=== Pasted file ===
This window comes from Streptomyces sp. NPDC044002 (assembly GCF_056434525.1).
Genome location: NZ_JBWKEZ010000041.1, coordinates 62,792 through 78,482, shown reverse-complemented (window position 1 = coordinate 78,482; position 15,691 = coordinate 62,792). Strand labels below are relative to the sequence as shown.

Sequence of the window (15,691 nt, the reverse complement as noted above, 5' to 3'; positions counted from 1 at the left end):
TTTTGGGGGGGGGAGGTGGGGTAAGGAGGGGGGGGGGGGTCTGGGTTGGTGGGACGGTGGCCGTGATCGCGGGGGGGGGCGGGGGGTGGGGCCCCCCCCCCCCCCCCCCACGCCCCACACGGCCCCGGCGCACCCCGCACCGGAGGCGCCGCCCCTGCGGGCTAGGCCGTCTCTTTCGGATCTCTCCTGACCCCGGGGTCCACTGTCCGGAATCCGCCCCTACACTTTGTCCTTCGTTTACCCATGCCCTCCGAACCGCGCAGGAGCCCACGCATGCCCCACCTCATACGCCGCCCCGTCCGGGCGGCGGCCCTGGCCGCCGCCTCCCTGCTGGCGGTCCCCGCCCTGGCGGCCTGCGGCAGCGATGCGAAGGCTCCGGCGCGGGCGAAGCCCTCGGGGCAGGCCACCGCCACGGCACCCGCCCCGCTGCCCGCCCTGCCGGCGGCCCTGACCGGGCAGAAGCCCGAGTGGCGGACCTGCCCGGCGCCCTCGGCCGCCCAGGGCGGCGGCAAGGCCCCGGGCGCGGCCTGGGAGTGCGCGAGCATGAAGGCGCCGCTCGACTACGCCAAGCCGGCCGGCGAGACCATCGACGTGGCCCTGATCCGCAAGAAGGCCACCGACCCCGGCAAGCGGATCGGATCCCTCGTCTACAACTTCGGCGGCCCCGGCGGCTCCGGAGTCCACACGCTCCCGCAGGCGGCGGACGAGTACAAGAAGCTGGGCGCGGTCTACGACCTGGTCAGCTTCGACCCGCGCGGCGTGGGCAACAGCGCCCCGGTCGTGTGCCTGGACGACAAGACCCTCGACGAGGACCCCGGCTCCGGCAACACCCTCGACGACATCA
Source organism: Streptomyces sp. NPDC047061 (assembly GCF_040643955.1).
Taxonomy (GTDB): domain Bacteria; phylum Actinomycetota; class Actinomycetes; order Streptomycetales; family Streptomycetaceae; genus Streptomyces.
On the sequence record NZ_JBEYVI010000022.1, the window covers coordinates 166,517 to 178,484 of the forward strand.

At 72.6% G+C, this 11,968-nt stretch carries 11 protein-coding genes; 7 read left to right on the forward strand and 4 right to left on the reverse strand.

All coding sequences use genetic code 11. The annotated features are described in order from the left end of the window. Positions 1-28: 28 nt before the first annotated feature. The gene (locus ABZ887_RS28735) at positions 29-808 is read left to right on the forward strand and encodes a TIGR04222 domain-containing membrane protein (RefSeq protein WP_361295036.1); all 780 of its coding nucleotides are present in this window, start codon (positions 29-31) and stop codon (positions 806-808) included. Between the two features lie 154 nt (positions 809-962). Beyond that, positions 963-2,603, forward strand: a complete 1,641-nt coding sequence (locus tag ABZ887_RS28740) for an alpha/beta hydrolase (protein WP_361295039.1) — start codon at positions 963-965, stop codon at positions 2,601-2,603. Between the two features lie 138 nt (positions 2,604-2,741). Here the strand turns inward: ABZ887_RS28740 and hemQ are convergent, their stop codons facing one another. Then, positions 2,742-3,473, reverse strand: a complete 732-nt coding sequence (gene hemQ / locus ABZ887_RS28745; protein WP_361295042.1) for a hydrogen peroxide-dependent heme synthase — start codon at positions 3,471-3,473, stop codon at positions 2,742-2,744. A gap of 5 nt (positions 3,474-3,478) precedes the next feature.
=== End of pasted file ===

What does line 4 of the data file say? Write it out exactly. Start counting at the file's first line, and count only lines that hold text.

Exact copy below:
TTTTGGGGGGGGGAGGTGGGGTAAGGAGGGGGGGGGGGGTCTGGGTTGGTGGGACGGTGGCCGTGATCGCGGGGGGGGGCGGGGGGTGGGGCCCCCCCCCCCCCCCCCCACGCCCCACACGGCCCCGGCGCACCCCGCACCGGAGGCGCCGCCCCTGCGGGCTAGGCCGTCTCTTTCGGATCTCTCCTGACCCCGGGGTCCACTGTCCGGAATCCGCCCCTACACTTTGTCCTTCGTTTACCCATGCCCTCCGAACCGCGCAGGAGCCCACGCATGCCCCACCTCATACGCCGCCCCGTCCGGGCGGCGGCCCTGGCCGCCGCCTCCCTGCTGGCGGTCCCCGCCCTGGCGGCCTGCGGCAGCGATGCGAAGGCTCCGGCGCGGGCGAAGCCCTCGGGGCAGGCCACCGCCACGGCACCCGCCCCGCTGCCCGCCCTGCCGGCGGCCCTGACCGGGCAGAAGCCCGAGTGGCGGACCTGCCCGGCGCCCTCGGCCGCCCAGGGCGGCGGCAAGGCCCCGGGCGCGGCCTGGGAGTGCGCGAGCATGAAGGCGCCGCTCGACTACGCCAAGCCGGCCGGCGAGACCATCGACGTGGCCCTGATCCGCAAGAAGGCCACCGACCCCGGCAAGCGGATCGGATCCCTCGTCTACAACTTCGGCGGCCCCGGCGGCTCCGGAGTCCACACGCTCCCGCAGGCGGCGGACGAGTACAAGAAGCTGGGCGCGGTCTACGACCTGGTCAGCTTCGACCCGCGCGGCGTGGGCAACAGCGCCCCGGTCGTGTGCCTGGACGACAAGACCCTCGACGAGGACCCCGGCTCCGGCAACACCCTCGACGACATCA